MONTICELLO, NY — New gun-control regulations went into effect across New York State on September 1. That same day, the Sullivan County Legislature passed a resolution affirming support for the …
MONTICELLO, NY — New gun-control regulations went into effect across New York State on September 1. That same day, the Sullivan County Legislature passed a resolution affirming support for the second amendment.
The new regulations, signed by Gov. Kathy Hochul on July 1, restrict the list of locations where a properly licenced gun owner can concealed carry, and expands the licensing requirements for concealed carry permits.
One of the changes alters the way concealed carry works in New York State. The new regulations make it a criminal offense to bring a firearm, rifle or shotgun onto private property, unless the owner of the private property in question indicates their explicit consent.
According to the new regulations, private property is considered gun-free by default, unless a private property owner posts a sign or otherwise explicitly demonstrates that concealed carry is allowed.
The Sullivan County Legislature passed its resolution during a September 1 special meeting. The text of the resolution declared Sullivan County a gun-friendly county, and stated that “those properly licensed to possess and carry a handgun shall be able to conceal and carry a handgun throughout the county unless specifically prohibited by statute or owner declaration.”
Legislator Nadia Rajsz asked whether that change applied to county buildings or to the county as a whole. “The way the resolution is written, it almost appears that we have control over the whole county, making it like the Wild West,” said Rajsz.
It only applied to county buildings, explained members of the county’s legal representation. The county couldn’t override the state’s law, and the resolution didn’t try. It merely explained the county’s position in response to the new law.
The new law requires that any property owner must post signs on their property for concealed carry to be allowed. County manager Josh Potosek already had the discretion to do so for county property, explained county attorney Mike McGuire, but it was important for the legislators to make a statement of intention to direct his actions.
That analysis came into question following the meeting.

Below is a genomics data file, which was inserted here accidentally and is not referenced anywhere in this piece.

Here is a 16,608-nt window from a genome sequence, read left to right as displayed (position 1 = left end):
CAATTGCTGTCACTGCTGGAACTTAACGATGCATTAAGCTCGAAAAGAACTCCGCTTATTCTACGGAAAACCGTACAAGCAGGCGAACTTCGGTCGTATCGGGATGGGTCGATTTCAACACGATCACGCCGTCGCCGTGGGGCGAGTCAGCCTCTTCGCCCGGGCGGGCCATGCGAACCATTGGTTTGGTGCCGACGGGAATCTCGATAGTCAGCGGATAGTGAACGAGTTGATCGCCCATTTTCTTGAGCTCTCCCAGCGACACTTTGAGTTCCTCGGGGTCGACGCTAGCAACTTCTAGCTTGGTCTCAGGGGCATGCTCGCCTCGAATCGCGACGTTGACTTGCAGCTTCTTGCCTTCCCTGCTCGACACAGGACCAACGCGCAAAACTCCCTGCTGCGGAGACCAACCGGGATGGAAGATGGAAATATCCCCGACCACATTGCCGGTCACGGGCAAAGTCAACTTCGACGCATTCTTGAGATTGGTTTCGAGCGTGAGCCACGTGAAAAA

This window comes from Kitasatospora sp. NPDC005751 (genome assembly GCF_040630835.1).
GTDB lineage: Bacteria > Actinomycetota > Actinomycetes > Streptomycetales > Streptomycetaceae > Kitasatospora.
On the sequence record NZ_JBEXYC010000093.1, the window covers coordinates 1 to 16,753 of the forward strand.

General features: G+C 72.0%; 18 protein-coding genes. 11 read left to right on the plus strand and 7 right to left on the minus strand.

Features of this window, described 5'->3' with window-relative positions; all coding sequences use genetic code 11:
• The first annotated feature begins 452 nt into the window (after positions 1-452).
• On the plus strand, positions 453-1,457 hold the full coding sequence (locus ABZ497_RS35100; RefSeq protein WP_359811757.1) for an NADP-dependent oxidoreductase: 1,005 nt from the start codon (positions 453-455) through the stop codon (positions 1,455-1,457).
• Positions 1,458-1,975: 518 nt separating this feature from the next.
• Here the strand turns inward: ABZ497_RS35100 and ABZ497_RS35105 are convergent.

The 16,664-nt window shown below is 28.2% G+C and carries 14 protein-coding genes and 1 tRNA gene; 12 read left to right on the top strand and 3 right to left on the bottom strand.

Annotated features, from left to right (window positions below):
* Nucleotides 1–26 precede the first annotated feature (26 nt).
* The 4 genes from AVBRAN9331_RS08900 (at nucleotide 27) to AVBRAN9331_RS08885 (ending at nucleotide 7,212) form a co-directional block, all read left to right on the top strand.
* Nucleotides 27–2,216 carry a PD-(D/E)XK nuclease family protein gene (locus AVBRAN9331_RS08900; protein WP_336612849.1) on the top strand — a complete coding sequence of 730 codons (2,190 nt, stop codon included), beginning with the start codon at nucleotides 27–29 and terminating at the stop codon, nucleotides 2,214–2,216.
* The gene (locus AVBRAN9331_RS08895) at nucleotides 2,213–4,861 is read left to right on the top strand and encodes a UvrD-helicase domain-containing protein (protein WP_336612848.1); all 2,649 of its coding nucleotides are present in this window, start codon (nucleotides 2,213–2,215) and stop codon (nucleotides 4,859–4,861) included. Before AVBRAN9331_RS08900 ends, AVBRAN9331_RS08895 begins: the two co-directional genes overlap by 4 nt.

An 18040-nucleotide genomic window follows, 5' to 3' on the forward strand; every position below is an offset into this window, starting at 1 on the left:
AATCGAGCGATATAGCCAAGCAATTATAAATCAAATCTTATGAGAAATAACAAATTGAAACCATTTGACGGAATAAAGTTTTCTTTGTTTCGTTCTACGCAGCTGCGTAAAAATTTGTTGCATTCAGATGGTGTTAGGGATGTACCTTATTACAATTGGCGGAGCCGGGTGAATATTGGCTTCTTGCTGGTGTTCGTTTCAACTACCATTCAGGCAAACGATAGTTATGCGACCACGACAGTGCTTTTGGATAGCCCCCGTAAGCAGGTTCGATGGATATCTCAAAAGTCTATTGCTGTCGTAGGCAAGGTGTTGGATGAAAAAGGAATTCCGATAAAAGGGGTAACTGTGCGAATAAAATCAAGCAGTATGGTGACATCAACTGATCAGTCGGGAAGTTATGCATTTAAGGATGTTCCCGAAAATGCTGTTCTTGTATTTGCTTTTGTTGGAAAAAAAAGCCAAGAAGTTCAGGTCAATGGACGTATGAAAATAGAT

On September 2, legislative chair Rob Doherty released a statement on the resolution calling its effect on public buildings into question. “The resolution passed yesterday is symbolic of the majority of this Legislature’s feelings about the gun laws put into place by State leaders – laws we feel are overly restrictive and will not increase the safety of Sullivan County residents and New Yorkers in general. However, we do not have the ability to supersede State law. We are researching the State legislation’s language to determine if we have any discretion with these rules. Regardless, Sullivan County will abide by the rules as set forth, including those for public buildings, which appear to be considered ‘gun-free’ zones.”
Sullivan County Communications Director Dan Hust clarified that concealed carry will not be permitted on any county property at this time, due to the state’s regulations, with an exception for law enforcement officers. “The County is reviewing the law to determine its breadth and scope as they relate to County properties. Legislators were not and are not seeking authority or discretion with private businesses or other municipal spaces and facilities,” said Hust.
The original draft of the county’s resolution attempted to raise Sullivan County’s voice in opposition to the state’s new concealed carry regulations. It stated that the legislature opposed the recent concealed carry law “as being unduly burdensome to those individuals lawfully eligible to possess and carry a concealed firearm,” and called upon the New York State Legislature to repeal that law.
Legislator Alan Sorensen rewrote the resolution during a discussion period, removing that stance, clarifying the resolution’s direction to the county manager and re-naming it from “Declare Sullivan County a Gun Friendly County” to “Affirming Second Amendment Rights.”
Prior to the legislature’s proclamation, Sullivan County provided information to the public about the licensing requirements in the state’s new gun laws.
The new laws mandate an expanded firearms training course for concealed carry permit holders, including a 16-hour gun training course and a two-hour live-fire firearm safety training course.
These requirements do not apply to current permit holders, said Sullivan County Clerk Russell Reeves. “If you have a license in good standing, you don’t have to take the training. If an applicant only wants to possess a firearm in their residence, they are also not required to take the firearms safety training course.”
Other requirements in the new law: concealed carry applicants must provide officials with three years’ worth of social media accounts; individuals wishing to purchase a semi-automatic rifle must obtain a license; and a gun left unattended in a vehicle must be left in a storage container resistant to fire, impacts and tampering.
“We want [permit holders] to understand that this is a state process,” said Reeves. “The clerk’s office is only responsible for reviewing and processing paperwork—decisions are not made in my office. There will be an adjustment period with all the changes, and we ask for your patience.”
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